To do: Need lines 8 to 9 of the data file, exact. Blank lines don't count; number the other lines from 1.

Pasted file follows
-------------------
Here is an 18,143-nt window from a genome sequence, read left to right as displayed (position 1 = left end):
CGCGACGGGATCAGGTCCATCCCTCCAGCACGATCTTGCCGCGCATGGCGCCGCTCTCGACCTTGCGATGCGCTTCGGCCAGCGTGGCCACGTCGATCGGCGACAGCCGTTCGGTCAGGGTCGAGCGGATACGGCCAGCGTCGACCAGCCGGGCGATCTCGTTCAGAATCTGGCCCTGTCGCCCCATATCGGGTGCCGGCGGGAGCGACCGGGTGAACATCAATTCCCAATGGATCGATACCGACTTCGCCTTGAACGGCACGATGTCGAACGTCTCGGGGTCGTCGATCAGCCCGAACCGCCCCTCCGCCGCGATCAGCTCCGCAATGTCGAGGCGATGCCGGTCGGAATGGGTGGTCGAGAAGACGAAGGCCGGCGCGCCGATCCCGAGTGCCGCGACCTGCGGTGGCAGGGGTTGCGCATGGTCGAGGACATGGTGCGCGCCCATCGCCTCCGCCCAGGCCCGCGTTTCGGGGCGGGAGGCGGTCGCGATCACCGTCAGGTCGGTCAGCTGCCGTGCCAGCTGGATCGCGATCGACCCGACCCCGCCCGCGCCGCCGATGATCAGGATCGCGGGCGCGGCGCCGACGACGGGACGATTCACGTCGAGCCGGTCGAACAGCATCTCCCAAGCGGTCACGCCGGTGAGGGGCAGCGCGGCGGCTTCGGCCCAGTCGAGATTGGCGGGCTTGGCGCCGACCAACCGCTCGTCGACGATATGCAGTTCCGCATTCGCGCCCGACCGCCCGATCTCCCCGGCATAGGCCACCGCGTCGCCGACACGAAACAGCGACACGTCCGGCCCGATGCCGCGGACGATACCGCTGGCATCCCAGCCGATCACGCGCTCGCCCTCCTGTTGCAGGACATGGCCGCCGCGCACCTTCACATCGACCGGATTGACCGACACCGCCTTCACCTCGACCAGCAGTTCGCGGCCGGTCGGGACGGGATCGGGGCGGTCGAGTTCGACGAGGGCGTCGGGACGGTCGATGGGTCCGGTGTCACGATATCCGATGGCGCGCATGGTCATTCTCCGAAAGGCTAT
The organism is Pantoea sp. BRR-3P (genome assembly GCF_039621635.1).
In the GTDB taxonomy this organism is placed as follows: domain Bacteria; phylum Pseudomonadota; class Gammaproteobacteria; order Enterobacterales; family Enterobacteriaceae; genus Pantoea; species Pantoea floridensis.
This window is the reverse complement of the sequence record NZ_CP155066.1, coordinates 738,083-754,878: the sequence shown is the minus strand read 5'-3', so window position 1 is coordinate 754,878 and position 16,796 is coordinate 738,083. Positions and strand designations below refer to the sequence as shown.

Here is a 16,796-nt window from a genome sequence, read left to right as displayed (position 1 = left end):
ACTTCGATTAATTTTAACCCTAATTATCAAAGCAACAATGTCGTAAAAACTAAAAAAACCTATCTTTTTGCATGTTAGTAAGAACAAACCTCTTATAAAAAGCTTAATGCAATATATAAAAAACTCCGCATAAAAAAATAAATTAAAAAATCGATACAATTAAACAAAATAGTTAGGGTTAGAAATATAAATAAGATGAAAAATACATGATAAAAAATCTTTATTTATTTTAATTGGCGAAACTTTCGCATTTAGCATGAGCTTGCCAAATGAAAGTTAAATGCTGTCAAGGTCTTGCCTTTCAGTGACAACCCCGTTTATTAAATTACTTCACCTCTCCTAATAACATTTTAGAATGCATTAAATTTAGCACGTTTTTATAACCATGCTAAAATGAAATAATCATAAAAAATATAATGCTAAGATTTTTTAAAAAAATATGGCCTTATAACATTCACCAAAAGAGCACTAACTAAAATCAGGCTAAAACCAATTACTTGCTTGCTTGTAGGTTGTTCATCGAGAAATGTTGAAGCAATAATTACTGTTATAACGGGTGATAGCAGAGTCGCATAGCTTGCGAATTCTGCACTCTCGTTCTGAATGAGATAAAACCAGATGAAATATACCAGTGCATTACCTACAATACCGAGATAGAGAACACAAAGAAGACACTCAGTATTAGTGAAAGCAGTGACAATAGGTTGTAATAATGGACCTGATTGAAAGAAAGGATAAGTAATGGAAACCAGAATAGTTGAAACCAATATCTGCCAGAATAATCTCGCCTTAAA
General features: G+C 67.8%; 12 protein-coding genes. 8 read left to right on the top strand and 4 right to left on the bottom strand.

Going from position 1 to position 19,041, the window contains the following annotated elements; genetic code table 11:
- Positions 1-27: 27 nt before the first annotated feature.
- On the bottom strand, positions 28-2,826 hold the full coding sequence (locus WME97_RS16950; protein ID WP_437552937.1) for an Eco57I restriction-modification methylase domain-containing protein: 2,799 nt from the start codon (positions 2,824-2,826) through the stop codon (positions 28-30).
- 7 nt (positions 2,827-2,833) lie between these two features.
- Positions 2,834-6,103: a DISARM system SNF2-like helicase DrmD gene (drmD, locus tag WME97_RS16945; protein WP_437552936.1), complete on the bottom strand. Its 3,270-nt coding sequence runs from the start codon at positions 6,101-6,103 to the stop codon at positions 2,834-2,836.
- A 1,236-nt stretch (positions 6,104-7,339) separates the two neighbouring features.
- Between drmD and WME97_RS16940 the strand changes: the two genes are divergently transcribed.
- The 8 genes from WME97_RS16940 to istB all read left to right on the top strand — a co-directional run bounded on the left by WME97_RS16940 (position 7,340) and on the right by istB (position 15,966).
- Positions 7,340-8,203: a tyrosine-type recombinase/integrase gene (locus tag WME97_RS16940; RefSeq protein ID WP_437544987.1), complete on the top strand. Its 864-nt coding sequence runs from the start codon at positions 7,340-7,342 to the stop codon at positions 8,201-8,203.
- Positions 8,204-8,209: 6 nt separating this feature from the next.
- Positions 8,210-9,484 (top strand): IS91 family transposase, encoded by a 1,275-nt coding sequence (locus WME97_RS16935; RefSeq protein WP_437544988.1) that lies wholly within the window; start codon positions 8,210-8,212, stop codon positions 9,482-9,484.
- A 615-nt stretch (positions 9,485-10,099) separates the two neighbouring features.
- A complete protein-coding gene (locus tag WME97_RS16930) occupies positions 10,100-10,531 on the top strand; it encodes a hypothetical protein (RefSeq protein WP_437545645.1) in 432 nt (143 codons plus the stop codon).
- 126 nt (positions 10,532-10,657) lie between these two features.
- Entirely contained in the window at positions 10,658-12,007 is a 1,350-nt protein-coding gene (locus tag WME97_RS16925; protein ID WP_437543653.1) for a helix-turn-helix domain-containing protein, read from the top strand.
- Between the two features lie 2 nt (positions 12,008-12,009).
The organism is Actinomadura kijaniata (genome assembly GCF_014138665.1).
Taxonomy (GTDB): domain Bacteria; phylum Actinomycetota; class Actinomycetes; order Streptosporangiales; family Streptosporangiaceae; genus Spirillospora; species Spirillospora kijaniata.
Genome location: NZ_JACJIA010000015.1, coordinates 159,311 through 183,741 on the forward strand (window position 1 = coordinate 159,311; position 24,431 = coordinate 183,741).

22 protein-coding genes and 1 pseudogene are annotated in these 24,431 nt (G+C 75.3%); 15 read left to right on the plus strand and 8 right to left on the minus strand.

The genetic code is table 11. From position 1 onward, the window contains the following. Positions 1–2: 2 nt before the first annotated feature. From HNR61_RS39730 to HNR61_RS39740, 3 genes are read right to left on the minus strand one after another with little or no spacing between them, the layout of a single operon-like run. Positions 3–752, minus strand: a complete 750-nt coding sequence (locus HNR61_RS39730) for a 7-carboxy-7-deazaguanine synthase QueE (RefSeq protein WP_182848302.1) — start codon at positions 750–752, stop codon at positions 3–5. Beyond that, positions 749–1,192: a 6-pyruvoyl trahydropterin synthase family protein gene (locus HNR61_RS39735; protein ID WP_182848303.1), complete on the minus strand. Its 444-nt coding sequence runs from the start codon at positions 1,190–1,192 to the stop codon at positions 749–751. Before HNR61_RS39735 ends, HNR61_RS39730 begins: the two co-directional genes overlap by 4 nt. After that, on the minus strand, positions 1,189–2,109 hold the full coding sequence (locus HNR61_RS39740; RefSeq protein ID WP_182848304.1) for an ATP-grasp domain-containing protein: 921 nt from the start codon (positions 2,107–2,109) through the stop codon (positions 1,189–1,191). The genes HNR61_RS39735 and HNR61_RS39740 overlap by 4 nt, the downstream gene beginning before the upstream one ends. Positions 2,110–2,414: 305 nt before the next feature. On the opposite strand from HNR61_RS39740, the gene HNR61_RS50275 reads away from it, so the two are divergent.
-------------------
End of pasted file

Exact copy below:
General features: G+C 67.8%; 12 protein-coding genes. 8 read left to right on the top strand and 4 right to left on the bottom strand.

Going from position 1 to position 19,041, the window contains the following annotated elements; genetic code table 11: